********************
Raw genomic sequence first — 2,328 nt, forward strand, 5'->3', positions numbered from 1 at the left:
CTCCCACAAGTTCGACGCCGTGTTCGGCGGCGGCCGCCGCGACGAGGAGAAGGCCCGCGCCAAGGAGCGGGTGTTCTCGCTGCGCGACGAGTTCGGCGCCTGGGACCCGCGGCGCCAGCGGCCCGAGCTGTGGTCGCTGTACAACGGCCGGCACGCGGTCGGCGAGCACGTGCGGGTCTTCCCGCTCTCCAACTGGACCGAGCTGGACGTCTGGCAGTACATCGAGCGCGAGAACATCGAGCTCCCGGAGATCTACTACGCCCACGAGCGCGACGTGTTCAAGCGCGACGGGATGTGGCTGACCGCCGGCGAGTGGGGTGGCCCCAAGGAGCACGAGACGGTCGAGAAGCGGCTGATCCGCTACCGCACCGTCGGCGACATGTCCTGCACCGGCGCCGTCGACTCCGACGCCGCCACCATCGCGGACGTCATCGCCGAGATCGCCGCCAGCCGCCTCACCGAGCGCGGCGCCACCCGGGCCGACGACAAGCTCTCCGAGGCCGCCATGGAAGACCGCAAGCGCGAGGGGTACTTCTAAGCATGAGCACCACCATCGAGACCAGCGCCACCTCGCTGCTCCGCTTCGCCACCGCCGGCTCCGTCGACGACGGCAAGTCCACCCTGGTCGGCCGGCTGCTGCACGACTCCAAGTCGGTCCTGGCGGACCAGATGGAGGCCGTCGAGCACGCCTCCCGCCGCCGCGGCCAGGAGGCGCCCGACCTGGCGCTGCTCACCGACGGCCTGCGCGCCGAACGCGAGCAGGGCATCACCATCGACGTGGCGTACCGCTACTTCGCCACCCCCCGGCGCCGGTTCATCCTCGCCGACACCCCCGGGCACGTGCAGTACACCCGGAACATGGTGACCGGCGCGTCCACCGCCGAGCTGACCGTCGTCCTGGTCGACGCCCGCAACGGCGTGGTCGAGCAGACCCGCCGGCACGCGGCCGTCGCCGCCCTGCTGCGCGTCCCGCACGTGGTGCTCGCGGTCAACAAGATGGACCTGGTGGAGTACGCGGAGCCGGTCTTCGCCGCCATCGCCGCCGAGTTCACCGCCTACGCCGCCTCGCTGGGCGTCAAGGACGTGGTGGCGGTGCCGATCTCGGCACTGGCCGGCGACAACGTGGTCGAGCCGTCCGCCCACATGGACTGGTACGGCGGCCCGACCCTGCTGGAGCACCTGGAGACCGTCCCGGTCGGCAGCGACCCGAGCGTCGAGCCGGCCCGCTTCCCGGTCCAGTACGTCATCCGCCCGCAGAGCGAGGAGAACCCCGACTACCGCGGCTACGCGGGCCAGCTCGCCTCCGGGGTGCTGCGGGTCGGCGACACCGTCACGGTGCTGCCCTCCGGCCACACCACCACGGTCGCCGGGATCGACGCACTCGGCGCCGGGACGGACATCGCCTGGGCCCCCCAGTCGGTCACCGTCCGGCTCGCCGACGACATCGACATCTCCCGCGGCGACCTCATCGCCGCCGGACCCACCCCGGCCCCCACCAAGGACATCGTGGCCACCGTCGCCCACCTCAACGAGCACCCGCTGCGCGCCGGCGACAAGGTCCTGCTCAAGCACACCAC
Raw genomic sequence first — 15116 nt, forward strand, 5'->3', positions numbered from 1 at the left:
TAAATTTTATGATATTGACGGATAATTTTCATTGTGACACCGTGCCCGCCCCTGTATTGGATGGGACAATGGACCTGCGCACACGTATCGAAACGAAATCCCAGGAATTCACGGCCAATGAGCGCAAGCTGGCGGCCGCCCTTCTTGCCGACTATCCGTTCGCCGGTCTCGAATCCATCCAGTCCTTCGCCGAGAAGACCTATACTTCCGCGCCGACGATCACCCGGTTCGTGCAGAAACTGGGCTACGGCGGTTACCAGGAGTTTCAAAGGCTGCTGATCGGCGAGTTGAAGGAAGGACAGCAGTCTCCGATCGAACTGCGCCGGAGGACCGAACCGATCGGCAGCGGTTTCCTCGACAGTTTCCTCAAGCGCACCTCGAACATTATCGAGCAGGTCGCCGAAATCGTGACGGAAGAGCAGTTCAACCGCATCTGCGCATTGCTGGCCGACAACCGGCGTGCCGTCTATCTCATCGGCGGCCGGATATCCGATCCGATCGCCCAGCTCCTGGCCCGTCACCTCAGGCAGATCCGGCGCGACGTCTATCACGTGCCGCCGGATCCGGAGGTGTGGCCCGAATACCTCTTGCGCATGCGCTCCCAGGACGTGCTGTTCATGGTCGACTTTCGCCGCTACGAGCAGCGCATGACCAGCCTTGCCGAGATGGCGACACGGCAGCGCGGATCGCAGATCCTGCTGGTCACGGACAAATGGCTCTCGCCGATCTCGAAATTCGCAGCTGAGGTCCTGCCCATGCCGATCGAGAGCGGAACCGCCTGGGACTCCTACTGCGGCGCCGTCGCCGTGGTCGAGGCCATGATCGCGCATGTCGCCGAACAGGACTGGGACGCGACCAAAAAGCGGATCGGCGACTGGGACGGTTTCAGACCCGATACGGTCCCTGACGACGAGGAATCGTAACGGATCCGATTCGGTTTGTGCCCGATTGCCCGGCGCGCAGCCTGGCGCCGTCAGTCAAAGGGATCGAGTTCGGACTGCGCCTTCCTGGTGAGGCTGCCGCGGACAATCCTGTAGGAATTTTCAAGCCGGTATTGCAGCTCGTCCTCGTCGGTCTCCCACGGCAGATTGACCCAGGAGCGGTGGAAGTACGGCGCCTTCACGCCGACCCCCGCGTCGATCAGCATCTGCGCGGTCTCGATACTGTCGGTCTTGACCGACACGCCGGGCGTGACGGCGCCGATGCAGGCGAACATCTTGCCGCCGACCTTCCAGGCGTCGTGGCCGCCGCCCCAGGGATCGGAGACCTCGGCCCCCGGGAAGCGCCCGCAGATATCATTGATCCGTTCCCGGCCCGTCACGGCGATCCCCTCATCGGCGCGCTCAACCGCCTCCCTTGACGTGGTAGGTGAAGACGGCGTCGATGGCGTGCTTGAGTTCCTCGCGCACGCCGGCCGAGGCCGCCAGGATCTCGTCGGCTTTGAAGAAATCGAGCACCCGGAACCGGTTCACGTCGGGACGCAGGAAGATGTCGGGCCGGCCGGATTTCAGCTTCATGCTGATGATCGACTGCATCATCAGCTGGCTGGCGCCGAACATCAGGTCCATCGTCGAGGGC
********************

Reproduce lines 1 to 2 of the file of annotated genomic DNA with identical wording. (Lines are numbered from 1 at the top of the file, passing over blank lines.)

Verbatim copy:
Raw genomic sequence first — 2,328 nt, forward strand, 5'->3', positions numbered from 1 at the left:
CTCCCACAAGTTCGACGCCGTGTTCGGCGGCGGCCGCCGCGACGAGGAGAAGGCCCGCGCCAAGGAGCGGGTGTTCTCGCTGCGCGACGAGTTCGGCGCCTGGGACCCGCGGCGCCAGCGGCCCGAGCTGTGGTCGCTGTACAACGGCCGGCACGCGGTCGGCGAGCACGTGCGGGTCTTCCCGCTCTCCAACTGGACCGAGCTGGACGTCTGGCAGTACATCGAGCGCGAGAACATCGAGCTCCCGGAGATCTACTACGCCCACGAGCGCGACGTGTTCAAGCGCGACGGGATGTGGCTGACCGCCGGCGAGTGGGGTGGCCCCAAGGAGCACGAGACGGTCGAGAAGCGGCTGATCCGCTACCGCACCGTCGGCGACATGTCCTGCACCGGCGCCGTCGACTCCGACGCCGCCACCATCGCGGACGTCATCGCCGAGATCGCCGCCAGCCGCCTCACCGAGCGCGGCGCCACCCGGGCCGACGACAAGCTCTCCGAGGCCGCCATGGAAGACCGCAAGCGCGAGGGGTACTTCTAAGCATGAGCACCACCATCGAGACCAGCGCCACCTCGCTGCTCCGCTTCGCCACCGCCGGCTCCGTCGACGACGGCAAGTCCACCCTGGTCGGCCGGCTGCTGCACGACTCCAAGTCGGTCCTGGCGGACCAGATGGAGGCCGTCGAGCACGCCTCCCGCCGCCGCGGCCAGGAGGCGCCCGACCTGGCGCTGCTCACCGACGGCCTGCGCGCCGAACGCGAGCAGGGCATCACCATCGACGTGGCGTACCGCTACTTCGCCACCCCCCGGCGCCGGTTCATCCTCGCCGACACCCCCGGGCACGTGCAGTACACCCGGAACATGGTGACCGGCGCGTCCACCGCCGAGCTGACCGTCGTCCTGGTCGACGCCCGCAACGGCGTGGTCGAGCAGACCCGCCGGCACGCGGCCGTCGCCGCCCTGCTGCGCGTCCCGCACGTGGTGCTCGCGGTCAACAAGATGGACCTGGTGGAGTACGCGGAGCCGGTCTTCGCCGCCATCGCCGCCGAGTTCACCGCCTACGCCGCCTCGCTGGGCGTCAAGGACGTGGTGGCGGTGCCGATCTCGGCACTGGCCGGCGACAACGTGGTCGAGCCGTCCGCCCACATGGACTGGTACGGCGGCCCGACCCTGCTGGAGCACCTGGAGACCGTCCCGGTCGGCAGCGACCCGAGCGTCGAGCCGGCCCGCTTCCCGGTCCAGTACGTCATCCGCCCGCAGAGCGAGGAGAACCCCGACTACCGCGGCTACGCGGGCCAGCTCGCCTCCGGGGTGCTGCGGGTCGGCGACACCGTCACGGTGCTGCCCTCCGGCCACACCACCACGGTCGCCGGGATCGACGCACTCGGCGCCGGGACGGACATCGCCTGGGCCCCCCAGTCGGTCACCGTCCGGCTCGCCGACGACATCGACATCTCCCGCGGCGACCTCATCGCCGCCGGACCCACCCCGGCCCCCACCAAGGACATCGTGGCCACCGTCGCCCACCTCAACGAGCACCCGCTGCGCGCCGGCGACAAGGTCCTGCTCAAGCACACCAC